The Sun, split in half. One side has many jets and dark spots, the other is much more calm.

The Sun when it’s active with flares (left) and quiet (right)

Credit: NASA/SDO

The Sun is a colossal raging ball of heat. Atoms are fused together in its crushing depths, releasing awesome amounts of energy and spewing gigantic flares from its surface. But for the past few years, the Sun has been calmer than usual.

The Sun’s behaviour follows a surprisingly predictable pattern. Over an 11-year period, it gets more and more active, and then calms back down.

Right now, the Sun is ramping back up after a minimum in December 2019. This marks the beginning of a new solar cycle, the 25th since records started more than 250 years ago.

So what causes this strange rhythm? It’s all down to magnetism! You might know that Earth has a magnetic field, which makes a compass point north. The Sun also has a magnetic field, but it isn’t as stable.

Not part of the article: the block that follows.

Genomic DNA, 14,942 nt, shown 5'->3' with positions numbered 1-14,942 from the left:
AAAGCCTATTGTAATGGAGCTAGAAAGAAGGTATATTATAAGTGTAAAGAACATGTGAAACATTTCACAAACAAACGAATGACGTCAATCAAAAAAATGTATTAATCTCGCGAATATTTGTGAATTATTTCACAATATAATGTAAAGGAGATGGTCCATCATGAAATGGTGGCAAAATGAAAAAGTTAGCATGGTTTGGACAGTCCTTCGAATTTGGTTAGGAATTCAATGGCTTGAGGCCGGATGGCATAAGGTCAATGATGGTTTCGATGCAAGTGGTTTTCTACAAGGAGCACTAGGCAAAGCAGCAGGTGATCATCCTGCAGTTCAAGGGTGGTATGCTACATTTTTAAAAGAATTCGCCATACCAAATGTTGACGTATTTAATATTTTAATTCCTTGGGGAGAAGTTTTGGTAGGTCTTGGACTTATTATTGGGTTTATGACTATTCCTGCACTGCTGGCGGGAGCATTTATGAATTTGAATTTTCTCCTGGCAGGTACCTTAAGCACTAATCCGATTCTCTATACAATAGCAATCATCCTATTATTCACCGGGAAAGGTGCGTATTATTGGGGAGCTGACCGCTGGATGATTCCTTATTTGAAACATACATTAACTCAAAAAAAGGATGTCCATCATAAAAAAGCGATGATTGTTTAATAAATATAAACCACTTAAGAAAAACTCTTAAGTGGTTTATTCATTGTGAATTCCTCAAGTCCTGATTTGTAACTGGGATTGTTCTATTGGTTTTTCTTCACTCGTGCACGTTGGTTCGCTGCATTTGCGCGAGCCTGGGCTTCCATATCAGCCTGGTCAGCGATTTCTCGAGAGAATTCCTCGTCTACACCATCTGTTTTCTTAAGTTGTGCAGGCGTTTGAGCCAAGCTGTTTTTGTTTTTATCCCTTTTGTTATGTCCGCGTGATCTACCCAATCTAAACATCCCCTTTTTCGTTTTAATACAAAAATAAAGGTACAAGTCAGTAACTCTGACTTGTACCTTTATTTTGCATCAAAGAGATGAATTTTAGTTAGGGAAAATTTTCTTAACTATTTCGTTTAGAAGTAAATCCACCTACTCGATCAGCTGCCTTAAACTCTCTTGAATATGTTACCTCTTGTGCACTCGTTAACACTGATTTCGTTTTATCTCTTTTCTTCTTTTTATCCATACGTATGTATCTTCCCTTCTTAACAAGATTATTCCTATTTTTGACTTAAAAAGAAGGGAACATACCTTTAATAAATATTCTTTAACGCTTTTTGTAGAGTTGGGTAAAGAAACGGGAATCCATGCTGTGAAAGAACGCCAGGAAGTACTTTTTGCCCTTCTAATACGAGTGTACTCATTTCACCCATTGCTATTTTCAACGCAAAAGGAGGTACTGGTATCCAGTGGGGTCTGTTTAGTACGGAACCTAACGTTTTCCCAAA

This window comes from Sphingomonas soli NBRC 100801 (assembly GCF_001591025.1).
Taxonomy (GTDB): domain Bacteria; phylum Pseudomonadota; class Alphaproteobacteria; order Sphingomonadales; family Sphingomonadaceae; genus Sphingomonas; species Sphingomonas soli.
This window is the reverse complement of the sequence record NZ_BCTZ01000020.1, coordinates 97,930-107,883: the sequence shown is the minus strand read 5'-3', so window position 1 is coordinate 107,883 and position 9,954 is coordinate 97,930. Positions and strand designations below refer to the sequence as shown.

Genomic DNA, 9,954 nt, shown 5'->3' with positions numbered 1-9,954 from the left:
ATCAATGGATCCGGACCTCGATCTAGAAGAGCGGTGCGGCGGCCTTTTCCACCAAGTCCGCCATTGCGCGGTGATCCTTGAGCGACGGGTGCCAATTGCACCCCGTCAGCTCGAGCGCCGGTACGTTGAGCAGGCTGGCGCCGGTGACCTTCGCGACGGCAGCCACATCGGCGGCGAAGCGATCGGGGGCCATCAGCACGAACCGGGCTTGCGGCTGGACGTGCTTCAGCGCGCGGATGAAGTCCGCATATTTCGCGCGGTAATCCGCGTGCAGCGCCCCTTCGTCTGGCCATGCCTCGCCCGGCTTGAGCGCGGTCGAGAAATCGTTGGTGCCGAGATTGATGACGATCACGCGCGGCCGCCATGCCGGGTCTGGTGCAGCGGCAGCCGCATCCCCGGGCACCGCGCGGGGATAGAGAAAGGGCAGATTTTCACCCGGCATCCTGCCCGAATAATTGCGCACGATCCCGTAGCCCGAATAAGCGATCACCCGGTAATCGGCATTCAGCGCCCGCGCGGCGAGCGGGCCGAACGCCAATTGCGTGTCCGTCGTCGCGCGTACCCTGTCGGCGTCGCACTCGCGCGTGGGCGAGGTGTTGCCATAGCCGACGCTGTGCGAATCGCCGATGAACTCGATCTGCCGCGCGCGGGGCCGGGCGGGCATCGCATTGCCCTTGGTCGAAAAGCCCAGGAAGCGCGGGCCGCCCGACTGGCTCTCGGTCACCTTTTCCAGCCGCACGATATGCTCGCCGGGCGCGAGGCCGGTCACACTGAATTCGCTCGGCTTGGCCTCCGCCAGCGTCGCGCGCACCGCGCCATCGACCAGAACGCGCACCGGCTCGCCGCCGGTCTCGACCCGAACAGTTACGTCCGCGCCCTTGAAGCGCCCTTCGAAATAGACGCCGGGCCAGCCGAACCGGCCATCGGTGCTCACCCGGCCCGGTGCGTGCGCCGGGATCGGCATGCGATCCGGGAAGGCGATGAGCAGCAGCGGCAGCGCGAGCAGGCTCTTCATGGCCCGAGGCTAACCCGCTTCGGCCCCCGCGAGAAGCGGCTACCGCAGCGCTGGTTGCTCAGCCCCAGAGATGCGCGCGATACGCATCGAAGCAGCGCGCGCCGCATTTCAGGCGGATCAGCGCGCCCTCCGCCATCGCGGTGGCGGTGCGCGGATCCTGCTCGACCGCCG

In a solar minimum like we’re currently experiencing, the Sun’s magnetic field runs up and down like Earth’s. But over time, it gets twisted into a giant donut. Meanwhile, the Sun becomes more active. Huge flares and dark sunspots appear over the surface, and solar storms shoot particles into space, causing gusts in the solar wind. At the very peak of activity, the poles switch and north becomes south!

Back here on Earth, we probably won’t see much change for a few years. But when solar activity peaks around 2025, you might want to book a holiday to the polar regions of the world. When solar winds hit Earth’s magnetic field, it makes some beautiful light shows – the Aurora Australis and Aurora Borealis!

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One response

  1. Gavan O'Connor Avatar
    Gavan O’Connor

    You repeat the myth that the compass points north. One end points north. The other end points south. In fact it aligns with the magnetic field.

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